Rep. Arnold Simpson wants to end the ban of alcohol sales on election day
07/13/2012 02:23 PM
Rep. Arnold Simpson, D-Covington, wants to see the ban on the sale of alcohol on election day to come to an end.
Simpson testified before legislators of the Interim Joint Committee on Licensing and Occupations on Friday. Simpson told the group that the ban is costing the state of Kentucky and businesses a significant amount of money in lost sales.
In a letter to the committee, the Distilled Spirits Council of the United States estimated that the commonwealth’s treasury loses over $600,000 a year in sales tax revenues as a result of the ban. In addition, it estimated that it costs state restaurants, bars and retail stores an estimated $4.5 million in lost revenue.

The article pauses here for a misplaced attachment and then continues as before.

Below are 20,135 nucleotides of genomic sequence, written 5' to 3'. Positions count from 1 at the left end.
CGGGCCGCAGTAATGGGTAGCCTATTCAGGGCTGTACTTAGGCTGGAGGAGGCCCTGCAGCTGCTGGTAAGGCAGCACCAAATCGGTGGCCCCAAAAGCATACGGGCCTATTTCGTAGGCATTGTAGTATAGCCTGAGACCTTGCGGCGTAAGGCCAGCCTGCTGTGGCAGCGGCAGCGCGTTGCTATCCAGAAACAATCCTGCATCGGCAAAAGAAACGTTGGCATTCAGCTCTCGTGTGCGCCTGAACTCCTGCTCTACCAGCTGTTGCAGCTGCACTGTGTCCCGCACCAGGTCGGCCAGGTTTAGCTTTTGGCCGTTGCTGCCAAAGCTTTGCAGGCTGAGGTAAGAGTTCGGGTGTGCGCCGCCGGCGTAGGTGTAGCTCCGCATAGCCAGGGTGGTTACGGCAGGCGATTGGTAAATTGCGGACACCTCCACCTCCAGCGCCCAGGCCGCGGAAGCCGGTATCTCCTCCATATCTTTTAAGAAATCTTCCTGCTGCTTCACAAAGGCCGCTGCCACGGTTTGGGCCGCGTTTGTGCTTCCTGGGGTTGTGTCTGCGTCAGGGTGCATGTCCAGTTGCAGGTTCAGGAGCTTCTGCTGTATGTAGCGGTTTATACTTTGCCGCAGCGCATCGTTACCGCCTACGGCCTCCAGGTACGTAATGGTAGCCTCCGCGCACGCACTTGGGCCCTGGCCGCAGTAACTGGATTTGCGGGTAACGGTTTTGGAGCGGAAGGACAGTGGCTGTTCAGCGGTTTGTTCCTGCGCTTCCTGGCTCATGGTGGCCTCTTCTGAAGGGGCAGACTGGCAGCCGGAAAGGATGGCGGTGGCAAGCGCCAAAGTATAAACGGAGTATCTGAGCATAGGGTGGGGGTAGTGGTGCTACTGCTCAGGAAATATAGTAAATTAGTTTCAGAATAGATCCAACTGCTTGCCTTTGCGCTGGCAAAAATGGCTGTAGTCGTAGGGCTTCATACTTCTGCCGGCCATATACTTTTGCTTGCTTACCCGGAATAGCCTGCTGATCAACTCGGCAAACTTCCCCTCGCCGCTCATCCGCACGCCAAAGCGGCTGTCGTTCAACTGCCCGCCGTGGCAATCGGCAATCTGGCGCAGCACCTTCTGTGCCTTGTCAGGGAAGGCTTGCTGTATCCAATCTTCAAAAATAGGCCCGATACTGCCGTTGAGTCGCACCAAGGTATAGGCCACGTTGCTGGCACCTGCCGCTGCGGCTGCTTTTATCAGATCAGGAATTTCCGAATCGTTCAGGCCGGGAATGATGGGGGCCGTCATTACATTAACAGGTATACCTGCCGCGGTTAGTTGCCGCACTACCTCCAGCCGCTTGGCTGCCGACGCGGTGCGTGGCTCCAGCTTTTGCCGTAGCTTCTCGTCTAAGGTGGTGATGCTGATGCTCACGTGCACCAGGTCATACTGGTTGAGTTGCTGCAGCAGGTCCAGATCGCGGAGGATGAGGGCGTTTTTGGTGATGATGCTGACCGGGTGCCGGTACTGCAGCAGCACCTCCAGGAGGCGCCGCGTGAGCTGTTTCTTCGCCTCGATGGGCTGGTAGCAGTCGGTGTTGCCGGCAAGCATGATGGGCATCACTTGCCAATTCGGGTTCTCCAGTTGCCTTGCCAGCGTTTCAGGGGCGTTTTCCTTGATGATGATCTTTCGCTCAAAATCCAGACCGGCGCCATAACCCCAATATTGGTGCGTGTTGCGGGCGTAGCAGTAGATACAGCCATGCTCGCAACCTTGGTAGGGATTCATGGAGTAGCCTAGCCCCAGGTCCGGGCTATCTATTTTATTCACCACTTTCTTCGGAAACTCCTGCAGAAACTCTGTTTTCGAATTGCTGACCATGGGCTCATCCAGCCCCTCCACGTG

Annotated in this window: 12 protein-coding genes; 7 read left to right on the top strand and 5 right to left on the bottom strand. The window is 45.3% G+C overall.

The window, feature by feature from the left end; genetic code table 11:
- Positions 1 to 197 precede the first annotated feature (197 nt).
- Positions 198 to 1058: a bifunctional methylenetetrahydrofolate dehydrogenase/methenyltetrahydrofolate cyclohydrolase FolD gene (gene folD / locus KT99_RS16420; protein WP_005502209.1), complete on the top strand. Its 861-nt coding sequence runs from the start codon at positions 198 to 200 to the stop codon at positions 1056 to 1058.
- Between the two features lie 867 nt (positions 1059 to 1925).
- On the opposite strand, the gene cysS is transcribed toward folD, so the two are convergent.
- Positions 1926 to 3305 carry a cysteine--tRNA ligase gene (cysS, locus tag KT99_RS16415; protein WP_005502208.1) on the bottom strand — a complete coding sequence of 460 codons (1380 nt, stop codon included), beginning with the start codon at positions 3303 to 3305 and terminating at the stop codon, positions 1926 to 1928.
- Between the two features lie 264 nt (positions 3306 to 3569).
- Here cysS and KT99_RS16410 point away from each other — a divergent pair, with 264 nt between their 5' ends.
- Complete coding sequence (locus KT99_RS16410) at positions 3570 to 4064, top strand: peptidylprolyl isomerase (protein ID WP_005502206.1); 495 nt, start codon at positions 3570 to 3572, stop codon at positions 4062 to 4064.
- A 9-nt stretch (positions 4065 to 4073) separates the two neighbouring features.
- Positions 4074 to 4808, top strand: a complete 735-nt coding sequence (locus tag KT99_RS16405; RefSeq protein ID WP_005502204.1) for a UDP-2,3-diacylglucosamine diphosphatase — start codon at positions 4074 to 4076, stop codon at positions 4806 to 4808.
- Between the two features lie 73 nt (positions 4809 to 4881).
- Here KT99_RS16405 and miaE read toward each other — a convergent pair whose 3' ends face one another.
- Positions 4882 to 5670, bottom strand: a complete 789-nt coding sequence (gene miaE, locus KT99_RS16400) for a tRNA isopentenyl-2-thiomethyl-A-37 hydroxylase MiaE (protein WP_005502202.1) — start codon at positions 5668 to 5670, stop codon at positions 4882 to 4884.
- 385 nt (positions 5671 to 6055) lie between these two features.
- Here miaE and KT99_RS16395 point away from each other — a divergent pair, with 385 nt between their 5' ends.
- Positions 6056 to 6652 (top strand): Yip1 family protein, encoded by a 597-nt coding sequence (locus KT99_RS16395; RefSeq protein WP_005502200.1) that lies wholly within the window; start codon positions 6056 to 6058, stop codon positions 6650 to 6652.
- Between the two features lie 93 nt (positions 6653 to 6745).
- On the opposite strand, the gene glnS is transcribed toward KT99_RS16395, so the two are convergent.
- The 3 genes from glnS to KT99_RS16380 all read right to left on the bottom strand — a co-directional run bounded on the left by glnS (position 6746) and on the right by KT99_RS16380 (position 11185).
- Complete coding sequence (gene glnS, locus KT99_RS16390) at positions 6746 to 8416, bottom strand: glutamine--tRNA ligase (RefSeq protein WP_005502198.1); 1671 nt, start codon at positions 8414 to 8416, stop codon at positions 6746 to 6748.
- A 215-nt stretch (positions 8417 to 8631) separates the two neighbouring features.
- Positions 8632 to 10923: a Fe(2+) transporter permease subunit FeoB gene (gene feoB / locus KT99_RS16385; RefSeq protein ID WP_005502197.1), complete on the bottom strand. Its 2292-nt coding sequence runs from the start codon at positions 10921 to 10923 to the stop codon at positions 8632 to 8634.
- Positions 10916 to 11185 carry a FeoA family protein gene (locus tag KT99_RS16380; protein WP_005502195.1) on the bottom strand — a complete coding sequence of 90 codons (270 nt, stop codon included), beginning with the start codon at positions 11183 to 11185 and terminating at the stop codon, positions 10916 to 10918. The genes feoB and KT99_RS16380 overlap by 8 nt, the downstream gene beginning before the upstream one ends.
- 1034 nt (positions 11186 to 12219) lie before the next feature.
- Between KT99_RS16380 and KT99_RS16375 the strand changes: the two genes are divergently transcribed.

Simpson says that the law, which dates back to the early 20th century, doesn’t make sense in 2012 and only succeeds in hurting Kentucky’s businesses and potential state revenue.
Kentucky and South Carolina are the only two states which still prohibits the sale of alcohol on election day.
Senator John Shickel, R-Union, agreed with Simpson that the ban makes no sense and only hurts many small businesses as well as tax revenue for the commonwealth.
Shickel pledged to work with Simpson to get the bill passed during the 2013 legislative session.
Stacy Roof, President and CEO of the Kentucky Restaurant Association says that her group has been fighting the ban for years. She estimates that the prohibition of alcohol on election day hurts business sales up to 43 percent.
She says that the law is outdated and serves no useful purpose.
Simpson says that the proposed legislation would not affect the dry communities which ban all sales of alcohol. The law would also allow local communities the option of still banning alcohol on election day if they so desired.
Simpson plans to introduce the bill during the 2013 legislative session.
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